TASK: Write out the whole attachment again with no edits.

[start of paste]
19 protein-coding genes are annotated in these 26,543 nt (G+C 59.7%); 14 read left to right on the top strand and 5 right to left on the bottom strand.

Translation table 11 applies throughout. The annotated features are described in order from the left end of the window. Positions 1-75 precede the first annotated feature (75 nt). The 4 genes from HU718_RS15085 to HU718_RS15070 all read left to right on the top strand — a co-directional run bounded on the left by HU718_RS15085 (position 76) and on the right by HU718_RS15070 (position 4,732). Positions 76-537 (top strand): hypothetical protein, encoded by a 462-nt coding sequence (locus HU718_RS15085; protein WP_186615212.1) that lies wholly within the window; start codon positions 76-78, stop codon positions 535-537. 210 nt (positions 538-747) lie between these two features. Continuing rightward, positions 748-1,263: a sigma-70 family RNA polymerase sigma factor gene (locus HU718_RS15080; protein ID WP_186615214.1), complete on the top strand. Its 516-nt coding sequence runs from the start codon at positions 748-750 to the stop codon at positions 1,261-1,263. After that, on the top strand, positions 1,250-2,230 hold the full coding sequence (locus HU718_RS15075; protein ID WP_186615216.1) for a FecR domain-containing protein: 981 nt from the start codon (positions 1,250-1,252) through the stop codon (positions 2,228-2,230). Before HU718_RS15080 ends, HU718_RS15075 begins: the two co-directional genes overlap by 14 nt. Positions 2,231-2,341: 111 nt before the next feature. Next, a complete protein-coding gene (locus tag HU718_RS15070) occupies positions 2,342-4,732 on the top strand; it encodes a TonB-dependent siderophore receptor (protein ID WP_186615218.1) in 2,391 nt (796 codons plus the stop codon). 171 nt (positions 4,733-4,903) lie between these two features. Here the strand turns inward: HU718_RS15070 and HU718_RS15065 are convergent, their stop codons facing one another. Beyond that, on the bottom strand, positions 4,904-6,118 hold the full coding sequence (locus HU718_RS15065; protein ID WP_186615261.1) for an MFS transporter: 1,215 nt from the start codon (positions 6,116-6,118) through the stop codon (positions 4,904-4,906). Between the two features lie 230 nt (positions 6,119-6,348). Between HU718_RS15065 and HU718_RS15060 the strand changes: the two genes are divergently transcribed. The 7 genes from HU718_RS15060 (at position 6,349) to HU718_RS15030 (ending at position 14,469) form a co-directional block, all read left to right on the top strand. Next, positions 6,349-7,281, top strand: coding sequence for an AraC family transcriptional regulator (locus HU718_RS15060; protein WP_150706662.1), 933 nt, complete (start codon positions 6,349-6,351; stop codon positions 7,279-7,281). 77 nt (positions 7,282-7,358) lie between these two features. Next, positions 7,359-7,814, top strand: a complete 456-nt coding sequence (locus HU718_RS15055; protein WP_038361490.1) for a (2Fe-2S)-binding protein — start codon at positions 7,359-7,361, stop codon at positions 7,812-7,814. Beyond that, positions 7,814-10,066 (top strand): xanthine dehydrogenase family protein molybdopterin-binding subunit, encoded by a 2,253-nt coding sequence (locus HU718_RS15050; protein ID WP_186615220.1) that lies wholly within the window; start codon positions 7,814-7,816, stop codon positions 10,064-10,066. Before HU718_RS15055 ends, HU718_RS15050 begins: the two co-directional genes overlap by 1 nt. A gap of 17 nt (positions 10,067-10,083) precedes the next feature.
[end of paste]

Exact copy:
19 protein-coding genes are annotated in these 26,543 nt (G+C 59.7%); 14 read left to right on the top strand and 5 right to left on the bottom strand.

Translation table 11 applies throughout. The annotated features are described in order from the left end of the window. Positions 1-75 precede the first annotated feature (75 nt). The 4 genes from HU718_RS15085 to HU718_RS15070 all read left to right on the top strand — a co-directional run bounded on the left by HU718_RS15085 (position 76) and on the right by HU718_RS15070 (position 4,732). Positions 76-537 (top strand): hypothetical protein, encoded by a 462-nt coding sequence (locus HU718_RS15085; protein WP_186615212.1) that lies wholly within the window; start codon positions 76-78, stop codon positions 535-537. 210 nt (positions 538-747) lie between these two features. Continuing rightward, positions 748-1,263: a sigma-70 family RNA polymerase sigma factor gene (locus HU718_RS15080; protein ID WP_186615214.1), complete on the top strand. Its 516-nt coding sequence runs from the start codon at positions 748-750 to the stop codon at positions 1,261-1,263. After that, on the top strand, positions 1,250-2,230 hold the full coding sequence (locus HU718_RS15075; protein ID WP_186615216.1) for a FecR domain-containing protein: 981 nt from the start codon (positions 1,250-1,252) through the stop codon (positions 2,228-2,230). Before HU718_RS15080 ends, HU718_RS15075 begins: the two co-directional genes overlap by 14 nt. Positions 2,231-2,341: 111 nt before the next feature. Next, a complete protein-coding gene (locus tag HU718_RS15070) occupies positions 2,342-4,732 on the top strand; it encodes a TonB-dependent siderophore receptor (protein ID WP_186615218.1) in 2,391 nt (796 codons plus the stop codon). 171 nt (positions 4,733-4,903) lie between these two features. Here the strand turns inward: HU718_RS15070 and HU718_RS15065 are convergent, their stop codons facing one another. Beyond that, on the bottom strand, positions 4,904-6,118 hold the full coding sequence (locus HU718_RS15065; protein ID WP_186615261.1) for an MFS transporter: 1,215 nt from the start codon (positions 6,116-6,118) through the stop codon (positions 4,904-4,906). Between the two features lie 230 nt (positions 6,119-6,348). Between HU718_RS15065 and HU718_RS15060 the strand changes: the two genes are divergently transcribed. The 7 genes from HU718_RS15060 (at position 6,349) to HU718_RS15030 (ending at position 14,469) form a co-directional block, all read left to right on the top strand. Next, positions 6,349-7,281, top strand: coding sequence for an AraC family transcriptional regulator (locus HU718_RS15060; protein WP_150706662.1), 933 nt, complete (start codon positions 6,349-6,351; stop codon positions 7,279-7,281). 77 nt (positions 7,282-7,358) lie between these two features. Next, positions 7,359-7,814, top strand: a complete 456-nt coding sequence (locus HU718_RS15055; protein WP_038361490.1) for a (2Fe-2S)-binding protein — start codon at positions 7,359-7,361, stop codon at positions 7,812-7,814. Beyond that, positions 7,814-10,066 (top strand): xanthine dehydrogenase family protein molybdopterin-binding subunit, encoded by a 2,253-nt coding sequence (locus HU718_RS15050; protein ID WP_186615220.1) that lies wholly within the window; start codon positions 7,814-7,816, stop codon positions 10,064-10,066. Before HU718_RS15055 ends, HU718_RS15050 begins: the two co-directional genes overlap by 1 nt. A gap of 17 nt (positions 10,067-10,083) precedes the next feature.